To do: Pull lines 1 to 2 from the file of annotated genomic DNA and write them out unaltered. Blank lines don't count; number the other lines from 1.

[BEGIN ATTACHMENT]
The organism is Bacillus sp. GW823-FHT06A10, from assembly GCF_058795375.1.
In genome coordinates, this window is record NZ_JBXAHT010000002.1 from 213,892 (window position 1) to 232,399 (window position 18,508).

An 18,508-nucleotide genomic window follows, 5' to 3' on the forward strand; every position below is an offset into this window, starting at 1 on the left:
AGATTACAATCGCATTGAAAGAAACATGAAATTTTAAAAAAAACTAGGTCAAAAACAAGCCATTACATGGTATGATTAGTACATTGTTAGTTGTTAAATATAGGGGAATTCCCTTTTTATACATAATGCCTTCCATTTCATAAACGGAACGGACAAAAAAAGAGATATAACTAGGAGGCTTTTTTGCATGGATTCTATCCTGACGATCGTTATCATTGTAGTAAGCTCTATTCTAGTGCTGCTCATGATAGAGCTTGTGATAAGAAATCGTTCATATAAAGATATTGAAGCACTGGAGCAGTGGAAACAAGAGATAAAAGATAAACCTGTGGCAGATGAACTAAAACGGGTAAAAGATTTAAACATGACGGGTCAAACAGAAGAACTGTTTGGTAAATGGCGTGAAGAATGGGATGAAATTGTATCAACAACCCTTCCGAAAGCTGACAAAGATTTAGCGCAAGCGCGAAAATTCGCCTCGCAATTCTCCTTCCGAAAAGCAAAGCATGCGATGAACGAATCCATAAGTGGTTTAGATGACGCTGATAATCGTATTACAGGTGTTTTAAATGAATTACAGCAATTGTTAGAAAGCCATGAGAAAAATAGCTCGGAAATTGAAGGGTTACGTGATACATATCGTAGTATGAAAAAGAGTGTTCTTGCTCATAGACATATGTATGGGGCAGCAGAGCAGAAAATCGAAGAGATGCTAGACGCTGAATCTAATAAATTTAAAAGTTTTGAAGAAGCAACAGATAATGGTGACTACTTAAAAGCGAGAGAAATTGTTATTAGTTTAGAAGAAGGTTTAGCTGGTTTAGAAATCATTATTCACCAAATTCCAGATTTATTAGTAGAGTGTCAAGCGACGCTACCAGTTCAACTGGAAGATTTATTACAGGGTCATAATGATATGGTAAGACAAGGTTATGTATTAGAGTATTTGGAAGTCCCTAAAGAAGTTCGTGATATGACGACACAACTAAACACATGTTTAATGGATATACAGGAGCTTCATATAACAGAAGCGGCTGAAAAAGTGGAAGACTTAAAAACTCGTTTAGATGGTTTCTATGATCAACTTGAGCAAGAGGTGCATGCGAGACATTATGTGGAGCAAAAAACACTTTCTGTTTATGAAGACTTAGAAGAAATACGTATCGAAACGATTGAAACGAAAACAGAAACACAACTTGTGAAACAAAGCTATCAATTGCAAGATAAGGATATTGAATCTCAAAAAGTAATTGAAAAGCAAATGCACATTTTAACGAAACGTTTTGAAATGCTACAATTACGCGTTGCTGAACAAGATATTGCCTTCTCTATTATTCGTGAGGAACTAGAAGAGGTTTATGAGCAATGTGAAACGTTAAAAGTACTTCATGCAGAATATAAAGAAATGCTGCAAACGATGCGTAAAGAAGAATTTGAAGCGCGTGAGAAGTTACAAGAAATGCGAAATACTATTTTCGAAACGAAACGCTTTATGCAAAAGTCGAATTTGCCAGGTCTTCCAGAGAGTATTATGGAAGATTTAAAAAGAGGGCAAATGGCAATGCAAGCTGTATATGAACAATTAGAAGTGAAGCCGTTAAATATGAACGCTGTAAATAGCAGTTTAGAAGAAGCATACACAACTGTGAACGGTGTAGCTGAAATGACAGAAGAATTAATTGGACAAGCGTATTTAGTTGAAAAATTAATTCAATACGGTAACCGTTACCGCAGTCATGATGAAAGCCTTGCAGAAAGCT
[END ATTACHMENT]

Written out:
The organism is Bacillus sp. GW823-FHT06A10, from assembly GCF_058795375.1.
In genome coordinates, this window is record NZ_JBXAHT010000002.1 from 213,892 (window position 1) to 232,399 (window position 18,508).